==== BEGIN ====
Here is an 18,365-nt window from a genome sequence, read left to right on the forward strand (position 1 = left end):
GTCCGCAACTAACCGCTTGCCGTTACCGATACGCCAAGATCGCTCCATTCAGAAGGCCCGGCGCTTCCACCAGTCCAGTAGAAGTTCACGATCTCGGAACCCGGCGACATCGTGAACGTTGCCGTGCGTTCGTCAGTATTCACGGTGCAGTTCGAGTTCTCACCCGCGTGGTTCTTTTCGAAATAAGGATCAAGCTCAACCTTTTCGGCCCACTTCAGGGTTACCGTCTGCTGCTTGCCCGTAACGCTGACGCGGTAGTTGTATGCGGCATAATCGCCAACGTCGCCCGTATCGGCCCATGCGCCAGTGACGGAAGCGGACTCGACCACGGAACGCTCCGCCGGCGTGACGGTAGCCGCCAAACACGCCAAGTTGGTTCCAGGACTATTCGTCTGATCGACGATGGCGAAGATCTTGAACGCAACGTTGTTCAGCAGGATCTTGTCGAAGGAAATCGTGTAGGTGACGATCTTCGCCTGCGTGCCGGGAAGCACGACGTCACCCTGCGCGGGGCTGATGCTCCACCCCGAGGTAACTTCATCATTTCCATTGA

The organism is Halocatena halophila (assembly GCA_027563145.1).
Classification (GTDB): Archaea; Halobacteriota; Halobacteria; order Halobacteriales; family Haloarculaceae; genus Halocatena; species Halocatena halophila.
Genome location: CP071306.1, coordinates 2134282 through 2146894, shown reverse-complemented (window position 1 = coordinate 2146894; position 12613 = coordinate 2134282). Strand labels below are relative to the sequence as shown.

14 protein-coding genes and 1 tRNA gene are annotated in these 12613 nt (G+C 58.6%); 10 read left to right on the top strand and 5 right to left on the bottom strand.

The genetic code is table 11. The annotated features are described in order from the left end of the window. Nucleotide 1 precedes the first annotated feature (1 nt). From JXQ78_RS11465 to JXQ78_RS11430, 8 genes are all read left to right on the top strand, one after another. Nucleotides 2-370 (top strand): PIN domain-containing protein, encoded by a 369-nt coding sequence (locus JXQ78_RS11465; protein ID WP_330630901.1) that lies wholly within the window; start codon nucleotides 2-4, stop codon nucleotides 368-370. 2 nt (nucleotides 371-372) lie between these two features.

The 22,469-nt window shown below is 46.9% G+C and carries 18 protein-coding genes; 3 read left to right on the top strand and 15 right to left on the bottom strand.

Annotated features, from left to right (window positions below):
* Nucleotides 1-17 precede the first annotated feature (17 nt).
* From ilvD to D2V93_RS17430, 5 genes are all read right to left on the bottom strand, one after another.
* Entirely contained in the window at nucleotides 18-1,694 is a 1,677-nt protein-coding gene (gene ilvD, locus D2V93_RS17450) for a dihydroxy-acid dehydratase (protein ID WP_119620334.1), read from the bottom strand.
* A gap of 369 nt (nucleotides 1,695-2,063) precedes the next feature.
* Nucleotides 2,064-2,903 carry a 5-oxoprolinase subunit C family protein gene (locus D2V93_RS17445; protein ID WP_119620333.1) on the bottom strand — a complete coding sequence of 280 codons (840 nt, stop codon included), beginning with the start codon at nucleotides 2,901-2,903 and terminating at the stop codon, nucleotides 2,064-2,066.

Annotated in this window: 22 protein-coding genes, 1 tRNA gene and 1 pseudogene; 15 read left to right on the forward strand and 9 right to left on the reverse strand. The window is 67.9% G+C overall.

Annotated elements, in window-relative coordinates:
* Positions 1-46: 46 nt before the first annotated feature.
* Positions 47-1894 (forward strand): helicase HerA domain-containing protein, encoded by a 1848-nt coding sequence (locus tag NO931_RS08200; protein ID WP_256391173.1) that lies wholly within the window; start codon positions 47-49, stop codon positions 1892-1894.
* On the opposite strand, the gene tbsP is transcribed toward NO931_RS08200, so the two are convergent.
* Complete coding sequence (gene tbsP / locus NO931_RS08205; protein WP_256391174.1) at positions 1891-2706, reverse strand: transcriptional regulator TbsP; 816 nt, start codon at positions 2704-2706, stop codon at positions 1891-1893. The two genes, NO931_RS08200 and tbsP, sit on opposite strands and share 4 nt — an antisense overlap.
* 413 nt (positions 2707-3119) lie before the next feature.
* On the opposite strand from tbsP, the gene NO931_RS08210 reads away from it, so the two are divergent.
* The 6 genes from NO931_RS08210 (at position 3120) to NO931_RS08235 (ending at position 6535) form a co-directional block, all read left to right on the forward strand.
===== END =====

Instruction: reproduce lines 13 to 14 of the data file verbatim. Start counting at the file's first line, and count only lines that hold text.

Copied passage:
* A gap of 369 nt (nucleotides 1,695-2,063) precedes the next feature.
* Nucleotides 2,064-2,903 carry a 5-oxoprolinase subunit C family protein gene (locus D2V93_RS17445; protein ID WP_119620333.1) on the bottom strand — a complete coding sequence of 280 codons (840 nt, stop codon included), beginning with the start codon at nucleotides 2,901-2,903 and terminating at the stop codon, nucleotides 2,064-2,066.